Much of today's crime is "cyber-enabled," warns cybercrime expert Raj Samani, and successfully blocking such attacks increasingly demands not just better technology and public-private collaboration, but also an understanding of psychology.
The IT security industry must do a much better job of persuading young people with the requisite math and science skills to join the cybersecurity workforce rather than choose another profession, says David Shearer of (ISC)Â².
Knowing exactly when to share information with law enforcement in the wake of a breach is challenging, says Assistant U.S. Attorney William Ridgway, a featured speaker at ISMG's Fraud Summit Chicago on May 19.
Security expert Mike Canavan of Kaspersky Lab North America pinpoints several critical security steps that organizations can take to help reduce the likelihood they'll become a victim of a hacking attack.
Why not tap a community of bug hunters to find vulnerabilities in your products? That's the pitch behind Bugcrowd, which enables thousands of bug hunters to earn prestige - and cash - for finding and reporting new vulnerabilities.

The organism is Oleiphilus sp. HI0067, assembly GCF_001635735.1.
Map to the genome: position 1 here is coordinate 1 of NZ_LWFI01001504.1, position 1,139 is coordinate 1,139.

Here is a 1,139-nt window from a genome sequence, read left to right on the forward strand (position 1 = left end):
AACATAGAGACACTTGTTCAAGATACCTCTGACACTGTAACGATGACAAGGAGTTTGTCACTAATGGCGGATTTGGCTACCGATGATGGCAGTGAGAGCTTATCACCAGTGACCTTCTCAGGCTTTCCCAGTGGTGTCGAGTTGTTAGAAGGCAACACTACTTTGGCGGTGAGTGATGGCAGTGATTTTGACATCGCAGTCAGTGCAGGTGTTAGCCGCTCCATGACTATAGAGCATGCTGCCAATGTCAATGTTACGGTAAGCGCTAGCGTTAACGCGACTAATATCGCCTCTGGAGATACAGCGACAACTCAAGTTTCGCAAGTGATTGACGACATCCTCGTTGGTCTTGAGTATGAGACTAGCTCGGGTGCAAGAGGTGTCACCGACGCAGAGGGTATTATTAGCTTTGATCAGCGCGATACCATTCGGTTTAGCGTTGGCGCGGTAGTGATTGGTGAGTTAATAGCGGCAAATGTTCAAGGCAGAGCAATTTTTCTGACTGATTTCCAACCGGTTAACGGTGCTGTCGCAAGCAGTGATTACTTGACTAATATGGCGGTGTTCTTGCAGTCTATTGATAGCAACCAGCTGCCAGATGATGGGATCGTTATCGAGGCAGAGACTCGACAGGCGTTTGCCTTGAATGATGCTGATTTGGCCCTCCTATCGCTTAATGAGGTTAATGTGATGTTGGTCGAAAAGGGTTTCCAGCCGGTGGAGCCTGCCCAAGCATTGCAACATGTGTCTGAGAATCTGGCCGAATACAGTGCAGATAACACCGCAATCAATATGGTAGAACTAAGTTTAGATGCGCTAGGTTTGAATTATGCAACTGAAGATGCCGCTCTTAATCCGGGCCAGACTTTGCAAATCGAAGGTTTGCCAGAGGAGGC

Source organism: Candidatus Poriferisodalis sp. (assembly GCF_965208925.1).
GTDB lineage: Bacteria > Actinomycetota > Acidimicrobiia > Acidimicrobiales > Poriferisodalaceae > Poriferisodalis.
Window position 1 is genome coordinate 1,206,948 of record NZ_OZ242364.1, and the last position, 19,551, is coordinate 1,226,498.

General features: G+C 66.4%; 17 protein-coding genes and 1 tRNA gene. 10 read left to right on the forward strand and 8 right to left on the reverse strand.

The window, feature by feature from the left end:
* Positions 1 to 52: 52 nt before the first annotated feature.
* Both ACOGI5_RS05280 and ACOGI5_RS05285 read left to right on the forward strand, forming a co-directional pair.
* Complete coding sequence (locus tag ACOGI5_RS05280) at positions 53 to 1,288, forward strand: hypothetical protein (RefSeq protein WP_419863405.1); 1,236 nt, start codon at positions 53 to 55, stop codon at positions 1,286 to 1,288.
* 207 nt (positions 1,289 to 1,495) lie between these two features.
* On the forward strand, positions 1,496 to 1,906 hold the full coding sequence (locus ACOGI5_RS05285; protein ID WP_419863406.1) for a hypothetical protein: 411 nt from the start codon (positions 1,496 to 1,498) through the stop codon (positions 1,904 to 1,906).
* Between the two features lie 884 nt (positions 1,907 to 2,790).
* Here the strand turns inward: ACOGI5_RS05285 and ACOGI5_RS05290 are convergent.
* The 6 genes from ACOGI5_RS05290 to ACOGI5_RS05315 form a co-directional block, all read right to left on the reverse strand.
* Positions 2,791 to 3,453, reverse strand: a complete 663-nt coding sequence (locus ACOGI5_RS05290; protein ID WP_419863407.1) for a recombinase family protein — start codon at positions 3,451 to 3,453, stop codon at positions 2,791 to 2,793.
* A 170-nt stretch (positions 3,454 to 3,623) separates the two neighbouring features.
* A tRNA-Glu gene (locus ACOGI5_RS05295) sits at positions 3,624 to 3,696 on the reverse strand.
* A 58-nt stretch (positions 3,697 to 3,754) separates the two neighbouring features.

In today's cloud-based and mobile-security world, data and applications regularly operate both inside and outside any supposed "traditional" network perimeter, and that makes them tough to secure, say F5 Networks' Preston Hogue and Greg Maudsley.
How can businesses ensure that the content coming into an application is executed safely, and that the application itself isn't under attack? That's the problem being addressed by Prevoty, says CEO Julien Bellanger.
Trying to consume threat data remains a difficult and highly manual process, says Solutionary's Joseph Blankenship. But better machine learning and artificial intelligence could make the task easier for enterprises.
To better secure enterprise networks, as well as detect and respond more rapidly to data breaches, businesses need to know the who, what, where, when and why of all endpoints that connect to network resoruces, says ForeScout's Sandeep Kumar.
Rogue applications designed to impersonate a company's corporate brand are increasingly prevalent, offering attackers an easy way to fool online users into downloading malicious apps aimed at compromising credentials, says Arian Evans of the online security firm RiskIQ.